September 21, 2012
The FAA says that the magnitude of software issues with its En Route Automation Modernization (ERAM) program is not as severe as indicated by the Transportation Department’s primary watchdog.
In congressional testimony presented on Sept. 12, DOT Inspector General Calvin Scovel said that controllers and technicians have identified and reported “in excess of 900 new high-priority software issues that need to be addressed” during operational trials at the first nine ERAM sites.
However, the FAA tells AviationWeek that “only a very small percentage of the issues investigated to date on ERAM have been found to be linked to a new software problem.” This proportion is less than 7% of the total.
The 900 issues referred to by the IG were identified by the centers that are running ERAM, but are not necessarily problems with software, the FAA says. Some are site-specific matters, and others are relatively minor concerns prompted by the new look of the system. “When an issue requires a software fix, it is prioritized and scheduled by a team” of personnel from the FAA, Lockheed Martin, and the controllers union, the agency says.
During the Sept. 12 hearing, FAA Acting Administrator Michael Huerta responded to Scovel’s testimony by noting that software issues with ERAM “are certainly not of that magnitude.” He stresses that in any operational system deployment there will be software problems, and “the important thing to focus on is their relative priority and how quickly they can be resolved.”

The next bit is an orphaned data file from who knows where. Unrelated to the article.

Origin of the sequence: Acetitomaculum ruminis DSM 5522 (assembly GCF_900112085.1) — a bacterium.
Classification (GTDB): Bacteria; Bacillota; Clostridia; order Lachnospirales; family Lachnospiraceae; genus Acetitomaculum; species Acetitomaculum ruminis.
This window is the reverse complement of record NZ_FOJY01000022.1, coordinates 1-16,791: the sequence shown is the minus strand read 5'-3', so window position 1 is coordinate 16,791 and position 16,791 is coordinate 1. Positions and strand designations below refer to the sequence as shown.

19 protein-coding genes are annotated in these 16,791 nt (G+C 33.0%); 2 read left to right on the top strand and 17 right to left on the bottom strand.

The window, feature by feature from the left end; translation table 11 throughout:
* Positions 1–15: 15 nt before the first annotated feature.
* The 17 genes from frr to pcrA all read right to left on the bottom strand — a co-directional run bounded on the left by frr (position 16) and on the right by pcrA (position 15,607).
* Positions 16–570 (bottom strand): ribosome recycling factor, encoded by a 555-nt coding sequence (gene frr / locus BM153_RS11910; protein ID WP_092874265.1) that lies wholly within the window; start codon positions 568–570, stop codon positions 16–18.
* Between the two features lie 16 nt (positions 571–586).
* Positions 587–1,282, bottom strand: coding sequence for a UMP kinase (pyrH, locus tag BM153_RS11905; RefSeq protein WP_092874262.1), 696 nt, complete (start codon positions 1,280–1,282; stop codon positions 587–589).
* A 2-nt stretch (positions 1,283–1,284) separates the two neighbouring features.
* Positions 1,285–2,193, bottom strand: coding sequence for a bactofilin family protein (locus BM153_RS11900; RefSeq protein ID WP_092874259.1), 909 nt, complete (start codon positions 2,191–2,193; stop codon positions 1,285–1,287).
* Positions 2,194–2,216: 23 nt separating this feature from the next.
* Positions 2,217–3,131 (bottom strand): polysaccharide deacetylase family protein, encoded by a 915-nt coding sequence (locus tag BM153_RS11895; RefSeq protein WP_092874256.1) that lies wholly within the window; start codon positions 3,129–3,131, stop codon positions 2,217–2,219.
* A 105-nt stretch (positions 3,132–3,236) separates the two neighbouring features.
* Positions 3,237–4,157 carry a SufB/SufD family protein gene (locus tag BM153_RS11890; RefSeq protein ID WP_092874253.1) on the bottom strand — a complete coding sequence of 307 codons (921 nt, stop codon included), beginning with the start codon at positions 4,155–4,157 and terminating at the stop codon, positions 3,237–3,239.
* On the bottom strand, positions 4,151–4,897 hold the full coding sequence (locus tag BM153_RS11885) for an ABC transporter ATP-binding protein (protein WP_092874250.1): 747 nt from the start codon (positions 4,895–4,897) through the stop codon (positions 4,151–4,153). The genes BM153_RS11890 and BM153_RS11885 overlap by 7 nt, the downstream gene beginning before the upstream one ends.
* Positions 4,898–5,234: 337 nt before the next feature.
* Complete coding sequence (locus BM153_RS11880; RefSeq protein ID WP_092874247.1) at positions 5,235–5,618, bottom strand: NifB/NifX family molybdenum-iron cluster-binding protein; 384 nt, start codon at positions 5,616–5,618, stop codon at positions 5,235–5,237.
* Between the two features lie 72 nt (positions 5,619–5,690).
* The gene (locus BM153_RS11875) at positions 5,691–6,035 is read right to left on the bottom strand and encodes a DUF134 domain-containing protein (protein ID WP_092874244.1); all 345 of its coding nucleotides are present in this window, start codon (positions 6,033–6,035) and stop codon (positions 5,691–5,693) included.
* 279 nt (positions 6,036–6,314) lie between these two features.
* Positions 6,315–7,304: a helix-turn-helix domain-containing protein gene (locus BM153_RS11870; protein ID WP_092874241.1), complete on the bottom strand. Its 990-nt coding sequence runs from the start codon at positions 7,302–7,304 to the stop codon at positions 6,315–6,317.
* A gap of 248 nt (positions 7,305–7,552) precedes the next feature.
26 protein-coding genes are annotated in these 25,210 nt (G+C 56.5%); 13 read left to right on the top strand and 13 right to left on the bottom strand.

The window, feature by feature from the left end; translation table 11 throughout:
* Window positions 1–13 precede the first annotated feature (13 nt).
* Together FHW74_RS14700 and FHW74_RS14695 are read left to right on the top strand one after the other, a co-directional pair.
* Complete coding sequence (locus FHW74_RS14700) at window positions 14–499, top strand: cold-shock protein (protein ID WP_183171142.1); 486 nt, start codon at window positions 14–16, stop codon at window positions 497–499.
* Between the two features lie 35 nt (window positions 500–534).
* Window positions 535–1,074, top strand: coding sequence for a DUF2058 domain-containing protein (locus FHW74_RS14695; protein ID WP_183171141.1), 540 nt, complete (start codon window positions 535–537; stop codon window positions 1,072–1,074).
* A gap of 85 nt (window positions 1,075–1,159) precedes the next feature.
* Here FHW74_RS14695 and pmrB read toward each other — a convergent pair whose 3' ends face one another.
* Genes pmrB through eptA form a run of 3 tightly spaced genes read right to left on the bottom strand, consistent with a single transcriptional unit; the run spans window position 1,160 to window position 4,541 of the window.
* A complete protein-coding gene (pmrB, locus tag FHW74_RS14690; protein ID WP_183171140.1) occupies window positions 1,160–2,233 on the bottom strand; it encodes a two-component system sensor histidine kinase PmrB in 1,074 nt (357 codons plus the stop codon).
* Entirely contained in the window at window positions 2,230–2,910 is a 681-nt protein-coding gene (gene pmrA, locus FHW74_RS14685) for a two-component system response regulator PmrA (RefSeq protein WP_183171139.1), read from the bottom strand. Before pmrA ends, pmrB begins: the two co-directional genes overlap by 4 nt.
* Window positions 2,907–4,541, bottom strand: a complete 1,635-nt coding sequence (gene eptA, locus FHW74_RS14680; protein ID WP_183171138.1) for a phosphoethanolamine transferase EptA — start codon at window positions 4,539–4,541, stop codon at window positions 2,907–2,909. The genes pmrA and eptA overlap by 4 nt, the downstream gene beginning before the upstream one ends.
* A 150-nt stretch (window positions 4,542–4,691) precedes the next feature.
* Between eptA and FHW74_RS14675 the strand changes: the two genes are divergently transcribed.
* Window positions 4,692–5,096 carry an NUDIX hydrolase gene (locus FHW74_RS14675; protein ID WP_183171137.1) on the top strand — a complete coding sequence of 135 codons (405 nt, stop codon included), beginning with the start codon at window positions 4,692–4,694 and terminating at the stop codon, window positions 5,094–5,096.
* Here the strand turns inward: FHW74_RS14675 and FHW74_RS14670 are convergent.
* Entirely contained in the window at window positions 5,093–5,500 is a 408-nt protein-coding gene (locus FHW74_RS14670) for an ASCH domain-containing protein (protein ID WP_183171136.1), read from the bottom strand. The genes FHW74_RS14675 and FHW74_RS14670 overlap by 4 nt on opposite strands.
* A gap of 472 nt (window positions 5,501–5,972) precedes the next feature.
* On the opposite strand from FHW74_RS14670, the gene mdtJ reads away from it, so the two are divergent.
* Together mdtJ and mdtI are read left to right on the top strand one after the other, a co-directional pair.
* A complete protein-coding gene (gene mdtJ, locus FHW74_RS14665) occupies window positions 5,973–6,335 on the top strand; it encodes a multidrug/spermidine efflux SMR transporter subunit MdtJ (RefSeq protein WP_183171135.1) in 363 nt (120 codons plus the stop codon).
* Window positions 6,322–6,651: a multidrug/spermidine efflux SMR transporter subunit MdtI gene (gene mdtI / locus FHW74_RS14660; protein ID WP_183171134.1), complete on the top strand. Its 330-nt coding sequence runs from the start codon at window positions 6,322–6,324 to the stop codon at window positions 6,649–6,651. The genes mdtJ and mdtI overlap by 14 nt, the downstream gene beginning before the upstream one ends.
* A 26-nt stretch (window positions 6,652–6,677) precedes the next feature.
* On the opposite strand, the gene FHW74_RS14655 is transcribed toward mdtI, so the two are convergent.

ERAM is intended to be the core operating system at the FAA’s 20 en route control centers, replacing the 40-year-old Host system. The program began in 2003, but has been beset by severe cost and schedule overruns. It was re-baselined in June 2011.
The FAA has made significant progress this year in ERAM deployment. The system is operating in some capacity at nine centers, with five of those nine using it continuously as their frontline system. The other four are using ERAM for limited periods during the operational trial process. This means the FAA has largely achieved its ERAM goals for the end of the current fiscal year.